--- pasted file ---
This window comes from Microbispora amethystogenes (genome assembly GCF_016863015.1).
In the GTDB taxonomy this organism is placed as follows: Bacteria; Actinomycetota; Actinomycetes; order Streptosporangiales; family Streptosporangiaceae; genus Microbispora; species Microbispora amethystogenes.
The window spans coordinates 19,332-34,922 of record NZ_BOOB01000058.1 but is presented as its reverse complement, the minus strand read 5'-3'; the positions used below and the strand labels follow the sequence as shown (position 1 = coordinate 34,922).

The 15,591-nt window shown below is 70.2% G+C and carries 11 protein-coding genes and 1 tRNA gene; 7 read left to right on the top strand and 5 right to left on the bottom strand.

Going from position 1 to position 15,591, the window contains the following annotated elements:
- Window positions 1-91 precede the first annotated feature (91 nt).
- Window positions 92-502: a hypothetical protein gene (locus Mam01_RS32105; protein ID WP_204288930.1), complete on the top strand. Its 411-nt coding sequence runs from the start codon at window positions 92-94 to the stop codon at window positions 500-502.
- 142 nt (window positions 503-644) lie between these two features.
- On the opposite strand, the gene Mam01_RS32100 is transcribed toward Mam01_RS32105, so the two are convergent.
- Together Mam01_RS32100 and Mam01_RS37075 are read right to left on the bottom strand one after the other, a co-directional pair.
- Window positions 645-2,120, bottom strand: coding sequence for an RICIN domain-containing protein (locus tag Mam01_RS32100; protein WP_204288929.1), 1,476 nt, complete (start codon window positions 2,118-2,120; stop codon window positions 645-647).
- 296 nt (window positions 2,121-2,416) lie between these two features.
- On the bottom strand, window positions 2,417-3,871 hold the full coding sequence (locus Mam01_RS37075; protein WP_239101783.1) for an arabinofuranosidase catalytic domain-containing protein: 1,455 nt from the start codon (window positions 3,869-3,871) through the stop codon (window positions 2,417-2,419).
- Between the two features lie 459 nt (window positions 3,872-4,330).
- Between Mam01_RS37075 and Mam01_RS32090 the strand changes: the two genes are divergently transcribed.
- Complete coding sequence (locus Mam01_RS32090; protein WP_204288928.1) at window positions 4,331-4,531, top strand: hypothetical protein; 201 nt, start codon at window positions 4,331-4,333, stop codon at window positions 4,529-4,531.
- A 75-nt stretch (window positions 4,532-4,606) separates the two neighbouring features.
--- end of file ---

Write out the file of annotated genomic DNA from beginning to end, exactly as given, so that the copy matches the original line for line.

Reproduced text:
This window comes from Microbispora amethystogenes (genome assembly GCF_016863015.1).
In the GTDB taxonomy this organism is placed as follows: Bacteria; Actinomycetota; Actinomycetes; order Streptosporangiales; family Streptosporangiaceae; genus Microbispora; species Microbispora amethystogenes.
The window spans coordinates 19,332-34,922 of record NZ_BOOB01000058.1 but is presented as its reverse complement, the minus strand read 5'-3'; the positions used below and the strand labels follow the sequence as shown (position 1 = coordinate 34,922).

The 15,591-nt window shown below is 70.2% G+C and carries 11 protein-coding genes and 1 tRNA gene; 7 read left to right on the top strand and 5 right to left on the bottom strand.

Going from position 1 to position 15,591, the window contains the following annotated elements:
- Window positions 1-91 precede the first annotated feature (91 nt).
- Window positions 92-502: a hypothetical protein gene (locus Mam01_RS32105; protein ID WP_204288930.1), complete on the top strand. Its 411-nt coding sequence runs from the start codon at window positions 92-94 to the stop codon at window positions 500-502.
- 142 nt (window positions 503-644) lie between these two features.
- On the opposite strand, the gene Mam01_RS32100 is transcribed toward Mam01_RS32105, so the two are convergent.
- Together Mam01_RS32100 and Mam01_RS37075 are read right to left on the bottom strand one after the other, a co-directional pair.
- Window positions 645-2,120, bottom strand: coding sequence for an RICIN domain-containing protein (locus tag Mam01_RS32100; protein WP_204288929.1), 1,476 nt, complete (start codon window positions 2,118-2,120; stop codon window positions 645-647).
- 296 nt (window positions 2,121-2,416) lie between these two features.
- On the bottom strand, window positions 2,417-3,871 hold the full coding sequence (locus Mam01_RS37075; protein WP_239101783.1) for an arabinofuranosidase catalytic domain-containing protein: 1,455 nt from the start codon (window positions 3,869-3,871) through the stop codon (window positions 2,417-2,419).
- Between the two features lie 459 nt (window positions 3,872-4,330).
- Between Mam01_RS37075 and Mam01_RS32090 the strand changes: the two genes are divergently transcribed.
- Complete coding sequence (locus Mam01_RS32090; protein WP_204288928.1) at window positions 4,331-4,531, top strand: hypothetical protein; 201 nt, start codon at window positions 4,331-4,333, stop codon at window positions 4,529-4,531.
- A 75-nt stretch (window positions 4,532-4,606) separates the two neighbouring features.